A growing number of air passengers are taking advantage of business aviation memberships to increase their access to private jet services. Noticeably, many companies in this segment have noted a surge in the number of passengers – including regular flyers and first-timers – booking charter flights, pushing the demand for private jet flights higher.

A Decline Since the Pandemic
Like other companies operating commercial passenger and cargo flights, the business aviation segment experienced a noteworthy decline in activity since the pandemic and into the last two years. During this period, almost all commercial airlines halted or slowed their operations to some destinations worldwide. At first, this situation made more passengers develop an interest in private flying, but this did not offset the challenges that the business aviation segment confronted at that time. Looking ahead, aviation experts predict a growth in business aviation activity in 2023, despite the uncertainty and volatility witnessed in this segment in the last two quarters of 2022. “As we move into the first and second quarters of 2023, the market should sustain a higher service demand and business aviation activity compared to the previous year,” according to KlasJet CEO Rita Domkute. Current forecasts indicate that the private jet segment will return an annual market growth rate of about 5%-10% in 2023 compared to pre-pandemic activity.

In spite of the promising prospects about a possible business jet demand boom, the recessionary outlook observed in many countries, particularly in the European region, could result in an unexpected market decline into 2023. Nonetheless, the business aviation market in Europe and other parts of the world, including North America, looks more resilient and encouraging, with low to modest declines vis-à-vis figures reported last year.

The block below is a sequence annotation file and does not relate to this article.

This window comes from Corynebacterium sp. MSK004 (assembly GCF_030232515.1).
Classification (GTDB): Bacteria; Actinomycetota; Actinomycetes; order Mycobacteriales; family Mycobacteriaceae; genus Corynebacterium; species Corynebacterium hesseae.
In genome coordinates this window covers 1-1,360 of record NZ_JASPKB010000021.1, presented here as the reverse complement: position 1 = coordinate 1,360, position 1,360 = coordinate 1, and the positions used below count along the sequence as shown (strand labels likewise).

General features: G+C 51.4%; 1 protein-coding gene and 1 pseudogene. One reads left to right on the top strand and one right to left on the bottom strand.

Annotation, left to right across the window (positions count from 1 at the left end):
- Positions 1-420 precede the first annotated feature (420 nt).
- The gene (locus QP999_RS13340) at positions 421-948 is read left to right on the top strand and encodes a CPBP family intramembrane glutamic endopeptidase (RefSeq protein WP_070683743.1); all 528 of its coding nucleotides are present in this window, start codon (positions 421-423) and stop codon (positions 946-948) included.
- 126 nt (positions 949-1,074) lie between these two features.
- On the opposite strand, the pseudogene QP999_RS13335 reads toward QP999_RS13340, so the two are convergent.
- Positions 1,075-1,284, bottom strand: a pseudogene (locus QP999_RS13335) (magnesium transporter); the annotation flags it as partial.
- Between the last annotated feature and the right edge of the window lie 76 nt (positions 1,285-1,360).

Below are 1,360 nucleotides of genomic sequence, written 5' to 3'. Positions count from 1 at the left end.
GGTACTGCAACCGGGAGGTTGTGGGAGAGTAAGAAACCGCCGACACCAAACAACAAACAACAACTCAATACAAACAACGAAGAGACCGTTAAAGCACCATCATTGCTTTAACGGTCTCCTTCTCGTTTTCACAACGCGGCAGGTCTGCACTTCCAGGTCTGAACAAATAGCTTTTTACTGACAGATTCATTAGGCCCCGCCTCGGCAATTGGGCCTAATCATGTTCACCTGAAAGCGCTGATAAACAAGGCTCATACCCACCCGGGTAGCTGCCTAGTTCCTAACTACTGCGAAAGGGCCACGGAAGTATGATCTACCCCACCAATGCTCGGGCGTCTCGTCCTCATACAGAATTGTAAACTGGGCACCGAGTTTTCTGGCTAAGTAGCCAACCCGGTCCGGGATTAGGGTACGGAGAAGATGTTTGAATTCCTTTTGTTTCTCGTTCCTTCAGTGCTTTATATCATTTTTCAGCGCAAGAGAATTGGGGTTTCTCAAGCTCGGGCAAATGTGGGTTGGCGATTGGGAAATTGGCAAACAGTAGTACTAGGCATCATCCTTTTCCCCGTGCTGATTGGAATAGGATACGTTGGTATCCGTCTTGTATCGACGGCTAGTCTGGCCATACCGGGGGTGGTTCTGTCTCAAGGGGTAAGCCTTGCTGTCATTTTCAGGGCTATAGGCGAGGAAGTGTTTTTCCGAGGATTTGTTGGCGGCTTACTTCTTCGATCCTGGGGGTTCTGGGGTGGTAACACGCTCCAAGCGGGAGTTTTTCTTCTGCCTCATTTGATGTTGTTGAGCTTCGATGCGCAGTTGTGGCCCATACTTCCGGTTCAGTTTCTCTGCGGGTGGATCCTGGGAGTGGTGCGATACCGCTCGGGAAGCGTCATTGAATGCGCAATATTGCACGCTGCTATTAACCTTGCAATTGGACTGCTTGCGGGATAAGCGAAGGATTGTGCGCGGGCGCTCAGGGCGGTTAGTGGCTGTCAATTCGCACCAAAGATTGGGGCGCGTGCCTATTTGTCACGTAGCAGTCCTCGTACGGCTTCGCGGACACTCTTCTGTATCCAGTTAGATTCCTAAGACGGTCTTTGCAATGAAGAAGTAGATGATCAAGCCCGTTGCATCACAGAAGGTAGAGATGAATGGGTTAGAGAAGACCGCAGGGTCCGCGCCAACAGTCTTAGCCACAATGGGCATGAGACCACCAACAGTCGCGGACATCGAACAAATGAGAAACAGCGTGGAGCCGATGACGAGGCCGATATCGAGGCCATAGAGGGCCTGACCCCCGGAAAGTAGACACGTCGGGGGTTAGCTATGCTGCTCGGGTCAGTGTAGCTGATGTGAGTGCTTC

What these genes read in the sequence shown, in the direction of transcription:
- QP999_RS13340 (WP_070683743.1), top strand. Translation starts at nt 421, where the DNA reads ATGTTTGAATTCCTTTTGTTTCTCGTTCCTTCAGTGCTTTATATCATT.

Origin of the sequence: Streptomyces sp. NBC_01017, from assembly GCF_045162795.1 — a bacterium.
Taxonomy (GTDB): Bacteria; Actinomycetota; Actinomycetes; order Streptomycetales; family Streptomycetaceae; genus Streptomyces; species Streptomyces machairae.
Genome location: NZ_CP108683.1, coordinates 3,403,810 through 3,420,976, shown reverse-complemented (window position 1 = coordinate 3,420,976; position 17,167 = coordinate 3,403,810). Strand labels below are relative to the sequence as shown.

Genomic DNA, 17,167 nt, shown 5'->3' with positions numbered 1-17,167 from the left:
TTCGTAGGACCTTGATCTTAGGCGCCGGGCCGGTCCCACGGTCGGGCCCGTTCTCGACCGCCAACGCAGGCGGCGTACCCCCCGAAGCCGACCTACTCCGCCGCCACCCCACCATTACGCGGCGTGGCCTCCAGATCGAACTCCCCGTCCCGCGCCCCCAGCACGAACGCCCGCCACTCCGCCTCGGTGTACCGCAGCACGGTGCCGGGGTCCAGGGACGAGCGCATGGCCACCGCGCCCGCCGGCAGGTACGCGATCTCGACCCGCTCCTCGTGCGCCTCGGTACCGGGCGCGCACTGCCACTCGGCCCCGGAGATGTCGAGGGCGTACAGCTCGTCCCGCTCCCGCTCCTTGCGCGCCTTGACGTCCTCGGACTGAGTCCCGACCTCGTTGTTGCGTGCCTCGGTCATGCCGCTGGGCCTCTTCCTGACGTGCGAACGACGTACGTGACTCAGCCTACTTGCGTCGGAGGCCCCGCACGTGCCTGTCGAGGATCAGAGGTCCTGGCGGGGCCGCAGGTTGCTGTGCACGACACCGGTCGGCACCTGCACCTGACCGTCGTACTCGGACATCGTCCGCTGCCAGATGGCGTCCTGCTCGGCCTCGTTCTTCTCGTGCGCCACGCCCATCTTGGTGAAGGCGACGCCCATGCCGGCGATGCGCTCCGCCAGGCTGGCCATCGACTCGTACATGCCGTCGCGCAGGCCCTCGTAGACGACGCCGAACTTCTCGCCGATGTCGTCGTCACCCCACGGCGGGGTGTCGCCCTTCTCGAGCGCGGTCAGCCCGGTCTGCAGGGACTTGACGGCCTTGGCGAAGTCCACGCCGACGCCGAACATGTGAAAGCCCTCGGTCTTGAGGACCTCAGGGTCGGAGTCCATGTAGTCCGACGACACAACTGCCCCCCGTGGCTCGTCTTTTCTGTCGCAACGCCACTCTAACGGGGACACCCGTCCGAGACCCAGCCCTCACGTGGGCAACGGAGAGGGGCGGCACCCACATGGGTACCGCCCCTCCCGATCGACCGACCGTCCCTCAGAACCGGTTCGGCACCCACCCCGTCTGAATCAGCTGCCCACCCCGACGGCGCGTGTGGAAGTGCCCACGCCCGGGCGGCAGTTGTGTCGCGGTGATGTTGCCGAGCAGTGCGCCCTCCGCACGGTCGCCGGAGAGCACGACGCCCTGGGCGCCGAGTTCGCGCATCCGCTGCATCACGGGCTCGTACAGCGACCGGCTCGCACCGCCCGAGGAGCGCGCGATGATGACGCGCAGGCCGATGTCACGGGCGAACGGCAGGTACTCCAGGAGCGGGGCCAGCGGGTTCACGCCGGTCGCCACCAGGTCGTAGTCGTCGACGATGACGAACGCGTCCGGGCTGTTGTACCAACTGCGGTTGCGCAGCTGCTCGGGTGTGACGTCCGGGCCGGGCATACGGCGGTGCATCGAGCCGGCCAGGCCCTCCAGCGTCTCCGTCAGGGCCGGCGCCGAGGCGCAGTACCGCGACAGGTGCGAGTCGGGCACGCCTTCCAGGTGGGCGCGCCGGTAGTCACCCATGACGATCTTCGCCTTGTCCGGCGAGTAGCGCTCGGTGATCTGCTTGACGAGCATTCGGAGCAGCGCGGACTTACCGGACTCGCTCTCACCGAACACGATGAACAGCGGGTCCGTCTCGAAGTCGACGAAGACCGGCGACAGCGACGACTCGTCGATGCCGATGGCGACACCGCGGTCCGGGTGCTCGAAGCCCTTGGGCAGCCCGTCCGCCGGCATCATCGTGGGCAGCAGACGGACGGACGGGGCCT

Findings from aviation market surveys show that over 94% of passengers who shifted to business aviation during the pandemic have continued to take private flights, primarily because of the convenience, flexibility, degree of personalization, and other advantages this environment offers. While the demand for regular private jet flights has declined in the past two years from 57% in 2021 to 40% in 2022, it is apparent that this aviation sector has become increasingly democratised, as evidenced by the high number of ‘covid flyers’ who have continued seek private flying services.

Many celebrities, prominent business persons, and government officials have been on the receiving end for their excessive use of private jets while taking short trips to various destinations. A report by a European clean transport organisation, Transport & Environment (T&E), has labelled private flying as one of the leading sources of environmental pollution. On average, private planes contribute more than 14 times air pollution per passenger compared to commercial airliners. Besides, private jets contribute more than 50% in environmental emissions than trains, which points to their adverse contributions to the global sustainability agenda on climate change mitigation.

A Current Trend of Jet Bashing
A compelling question is how sensitive operators have become and their response to the growing criticisms and shaming against private flyers. In 2022 and early into 2023, prominent business persons, oligarchs, and celebrities like Elon Musk, Bernard Arnault, Taylor Swift, and Drake expressed their sensitivity to privacy issues after learning that some social media users were tracking their private flights and raising critical concerns about their contribution to environmental emissions. With the current trend toward jet bashing and growing criticisms over private flying, there is a high likelihood that the business aviation market may lose some of its clientele as more passengers explore other travel options, including taking one-off on-demand charter flights, private jet sharing, leasing aircraft to acquire fractional ownership, or becoming jet card members.

In view of such unfavorable prospects, business aviation must justify its position and current efforts to reduce its contribution toward environmental pollution. While many operators may consider this a risky and causeless exercise, the private aviation segment stands to gain from focused investments in aviation innovation through “green aircraft” projects and other sustainability initiatives. Therefore, accelerating innovation and implementing sustainability projects to minimise carbon emissions from the private aviation segment are the central issues that jet manufacturers like Boeing and Gulfstream must deal with in 2023.